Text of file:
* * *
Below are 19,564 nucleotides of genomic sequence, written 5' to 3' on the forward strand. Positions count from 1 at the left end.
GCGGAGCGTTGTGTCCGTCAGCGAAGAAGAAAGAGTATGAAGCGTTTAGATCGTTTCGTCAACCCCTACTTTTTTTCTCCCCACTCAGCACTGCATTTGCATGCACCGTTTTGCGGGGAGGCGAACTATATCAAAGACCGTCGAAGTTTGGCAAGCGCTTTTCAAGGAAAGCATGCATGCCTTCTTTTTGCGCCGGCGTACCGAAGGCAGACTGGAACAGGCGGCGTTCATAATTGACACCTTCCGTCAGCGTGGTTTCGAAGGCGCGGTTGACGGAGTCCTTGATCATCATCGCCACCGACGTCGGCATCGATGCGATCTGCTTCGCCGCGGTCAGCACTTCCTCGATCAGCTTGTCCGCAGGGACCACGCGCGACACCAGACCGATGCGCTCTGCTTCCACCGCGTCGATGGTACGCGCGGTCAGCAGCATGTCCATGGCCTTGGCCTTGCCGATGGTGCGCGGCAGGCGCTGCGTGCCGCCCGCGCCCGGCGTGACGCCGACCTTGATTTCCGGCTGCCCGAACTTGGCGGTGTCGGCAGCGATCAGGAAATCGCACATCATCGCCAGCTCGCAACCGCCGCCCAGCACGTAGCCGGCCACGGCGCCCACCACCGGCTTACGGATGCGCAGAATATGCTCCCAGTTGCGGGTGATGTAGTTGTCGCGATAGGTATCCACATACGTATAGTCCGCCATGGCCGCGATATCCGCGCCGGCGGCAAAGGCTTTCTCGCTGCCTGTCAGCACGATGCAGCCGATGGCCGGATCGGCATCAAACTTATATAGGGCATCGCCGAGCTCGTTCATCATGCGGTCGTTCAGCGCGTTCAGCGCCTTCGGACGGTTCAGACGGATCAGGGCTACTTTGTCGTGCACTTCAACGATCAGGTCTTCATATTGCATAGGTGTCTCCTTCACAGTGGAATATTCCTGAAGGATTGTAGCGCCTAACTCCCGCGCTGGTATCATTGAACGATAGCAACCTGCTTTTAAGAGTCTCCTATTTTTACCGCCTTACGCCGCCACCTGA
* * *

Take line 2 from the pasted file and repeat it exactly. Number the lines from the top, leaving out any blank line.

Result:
GCGGAGCGTTGTGTCCGTCAGCGAAGAAGAAAGAGTATGAAGCGTTTAGATCGTTTCGTCAACCCCTACTTTTTTTCTCCCCACTCAGCACTGCATTTGCATGCACCGTTTTGCGGGGAGGCGAACTATATCAAAGACCGTCGAAGTTTGGCAAGCGCTTTTCAAGGAAAGCATGCATGCCTTCTTTTTGCGCCGGCGTACCGAAGGCAGACTGGAACAGGCGGCGTTCATAATTGACACCTTCCGTCAGCGTGGTTTCGAAGGCGCGGTTGACGGAGTCCTTGATCATCATCGCCACCGACGTCGGCATCGATGCGATCTGCTTCGCCGCGGTCAGCACTTCCTCGATCAGCTTGTCCGCAGGGACCACGCGCGACACCAGACCGATGCGCTCTGCTTCCACCGCGTCGATGGTACGCGCGGTCAGCAGCATGTCCATGGCCTTGGCCTTGCCGATGGTGCGCGGCAGGCGCTGCGTGCCGCCCGCGCCCGGCGTGACGCCGACCTTGATTTCCGGCTGCCCGAACTTGGCGGTGTCGGCAGCGATCAGGAAATCGCACATCATCGCCAGCTCGCAACCGCCGCCCAGCACGTAGCCGGCCACGGCGCCCACCACCGGCTTACGGATGCGCAGAATATGCTCCCAGTTGCGGGTGATGTAGTTGTCGCGATAGGTATCCACATACGTATAGTCCGCCATGGCCGCGATATCCGCGCCGGCGGCAAAGGCTTTCTCGCTGCCTGTCAGCACGATGCAGCCGATGGCCGGATCGGCATCAAACTTATATAGGGCATCGCCGAGCTCGTTCATCATGCGGTCGTTCAGCGCGTTCAGCGCCTTCGGACGGTTCAGACGGATCAGGGCTACTTTGTCGTGCACTTCAACGATCAGGTCTTCATATTGCATAGGTGTCTCCTTCACAGTGGAATATTCCTGAAGGATTGTAGCGCCTAACTCCCGCGCTGGTATCATTGAACGATAGCAACCTGCTTTTAAGAGTCTCCTATTTTTACCGCCTTACGCCGCCACCTGA